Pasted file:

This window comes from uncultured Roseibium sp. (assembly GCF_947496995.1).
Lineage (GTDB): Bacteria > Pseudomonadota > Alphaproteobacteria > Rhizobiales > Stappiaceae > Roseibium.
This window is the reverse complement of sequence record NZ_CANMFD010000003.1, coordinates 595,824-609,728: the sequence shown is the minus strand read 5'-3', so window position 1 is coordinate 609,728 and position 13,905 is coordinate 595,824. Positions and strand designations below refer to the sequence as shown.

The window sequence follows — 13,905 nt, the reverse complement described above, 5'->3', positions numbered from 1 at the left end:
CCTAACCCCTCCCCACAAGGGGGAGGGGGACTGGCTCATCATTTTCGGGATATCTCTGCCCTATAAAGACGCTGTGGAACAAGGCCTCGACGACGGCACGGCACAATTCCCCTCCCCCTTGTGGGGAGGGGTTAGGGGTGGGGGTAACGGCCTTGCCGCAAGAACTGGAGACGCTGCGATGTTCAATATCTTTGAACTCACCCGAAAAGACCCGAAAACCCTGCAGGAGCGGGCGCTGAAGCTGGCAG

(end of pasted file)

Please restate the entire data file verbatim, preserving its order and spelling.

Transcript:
This window comes from uncultured Roseibium sp. (assembly GCF_947496995.1).
Lineage (GTDB): Bacteria > Pseudomonadota > Alphaproteobacteria > Rhizobiales > Stappiaceae > Roseibium.
This window is the reverse complement of sequence record NZ_CANMFD010000003.1, coordinates 595,824-609,728: the sequence shown is the minus strand read 5'-3', so window position 1 is coordinate 609,728 and position 13,905 is coordinate 595,824. Positions and strand designations below refer to the sequence as shown.

The window sequence follows — 13,905 nt, the reverse complement described above, 5'->3', positions numbered from 1 at the left end:
CCTAACCCCTCCCCACAAGGGGGAGGGGGACTGGCTCATCATTTTCGGGATATCTCTGCCCTATAAAGACGCTGTGGAACAAGGCCTCGACGACGGCACGGCACAATTCCCCTCCCCCTTGTGGGGAGGGGTTAGGGGTGGGGGTAACGGCCTTGCCGCAAGAACTGGAGACGCTGCGATGTTCAATATCTTTGAACTCACCCGAAAAGACCCGAAAACCCTGCAGGAGCGGGCGCTGAAGCTGGCAG